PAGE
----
International Reference Systems (IRS), a Netherlands-based provider of document verification solutions, has appointed IMX South Africa as a business partner for sub-Saharan Africa.

The two companies will work together to deliver IRS’s banknote verification solutions to companies in South Africa and the rest of the continent. These solutions will help cashiers at retail-foreign exchange bureaux and banks to easily verify the authenticity of any banknotes that are presented to them.

Cashiers at client companies will be able to access high resolution images of banknotes from the IRS online database. In addition to the high resolution images, IRS provides detailed information on security features such as watermarks, microprints, protective foil, security threads, UV reactions, intaglio and anti-copying devices including holograms and kinegrams. Cashiers can also see real-time reports on which banknotes are in authorised circulation. This will enable cashiers to more quickly and easily detect counterfeit notes, reducing risk for the business and speeding up transaction times. IRS also provides a comprehensive database of passports and identity documents for all countries. This includes validation of the machine readable zone (MRZ) on passports – greatly assisting the detection of fraudulent documentation.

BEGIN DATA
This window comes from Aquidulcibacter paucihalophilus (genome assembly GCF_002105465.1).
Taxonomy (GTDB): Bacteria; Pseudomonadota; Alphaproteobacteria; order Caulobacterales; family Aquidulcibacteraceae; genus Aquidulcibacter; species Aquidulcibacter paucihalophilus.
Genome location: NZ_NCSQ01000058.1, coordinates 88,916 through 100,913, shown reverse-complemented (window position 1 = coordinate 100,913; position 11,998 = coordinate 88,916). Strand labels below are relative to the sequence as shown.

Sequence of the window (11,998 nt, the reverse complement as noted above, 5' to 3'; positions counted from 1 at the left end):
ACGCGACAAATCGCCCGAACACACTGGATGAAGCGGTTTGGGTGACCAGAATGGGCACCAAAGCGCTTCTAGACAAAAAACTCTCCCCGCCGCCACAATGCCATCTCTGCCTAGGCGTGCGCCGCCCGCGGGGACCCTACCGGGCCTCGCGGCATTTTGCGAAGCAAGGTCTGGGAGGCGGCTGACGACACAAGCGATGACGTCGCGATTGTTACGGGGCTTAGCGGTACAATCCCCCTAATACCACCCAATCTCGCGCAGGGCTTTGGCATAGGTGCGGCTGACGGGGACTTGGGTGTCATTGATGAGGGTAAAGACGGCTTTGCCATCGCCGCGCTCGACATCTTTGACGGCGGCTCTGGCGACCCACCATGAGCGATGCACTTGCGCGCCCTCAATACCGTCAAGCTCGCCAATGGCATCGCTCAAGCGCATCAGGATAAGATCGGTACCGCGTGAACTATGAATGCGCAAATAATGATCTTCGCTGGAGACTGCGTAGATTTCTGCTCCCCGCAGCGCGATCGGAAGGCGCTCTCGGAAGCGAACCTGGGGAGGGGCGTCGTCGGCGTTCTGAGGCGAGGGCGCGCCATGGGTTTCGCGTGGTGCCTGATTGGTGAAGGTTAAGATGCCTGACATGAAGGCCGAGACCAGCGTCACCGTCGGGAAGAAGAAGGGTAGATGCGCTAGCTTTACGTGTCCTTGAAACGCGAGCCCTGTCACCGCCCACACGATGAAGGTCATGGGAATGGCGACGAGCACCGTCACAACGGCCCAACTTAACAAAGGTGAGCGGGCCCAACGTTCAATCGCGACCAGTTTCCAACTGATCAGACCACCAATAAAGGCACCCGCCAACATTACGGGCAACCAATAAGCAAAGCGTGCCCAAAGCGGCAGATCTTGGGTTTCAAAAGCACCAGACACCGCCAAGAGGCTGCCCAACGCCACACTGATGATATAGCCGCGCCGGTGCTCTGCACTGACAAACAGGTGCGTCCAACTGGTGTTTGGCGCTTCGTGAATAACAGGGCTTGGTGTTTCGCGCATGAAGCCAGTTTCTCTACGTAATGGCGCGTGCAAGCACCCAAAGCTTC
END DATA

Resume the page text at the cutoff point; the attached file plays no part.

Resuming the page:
IMX Software has integrated IRS directly into its market-leading retail foreign exchange point of sale system, GTS Retail. This will allow cashiers to go straight from the GTS trading screen to the images of and information about the currency they are working with, streamlining the business process with the click of a mouse.

Says Rob Stansell, managing director of IMX South Africa: “Up until now, most firms that trade banknotes through retail outlets have depended on cumbersome printed guides to authenticate banknotes. This approach is unsatisfactory, given how rapidly banknotes and their security features evolve.

“With IRS, cashiers can quickly validate any banknote under normal, UV and infrared light against the IRS database and view all the security features. This ensures they can process transactions more quickly while being sure that they’re not allowing any fraudulent notes to escape their attention. IRS already has all the central banks in the region using its service. We plan to extend this footprint into the commercial banks and bureaux de change companies.”

“We’re excited to bring this solution to Africa, helping retail forex firms to reduce the risk of fraud during currency exchange,” says Joost Vlek CEO of IRS. “As the leading supplier of banknote trading and retail foreign exchange systems in the region, IMX South Africa is the natural choice to take IRS into the sub-Saharan African market.”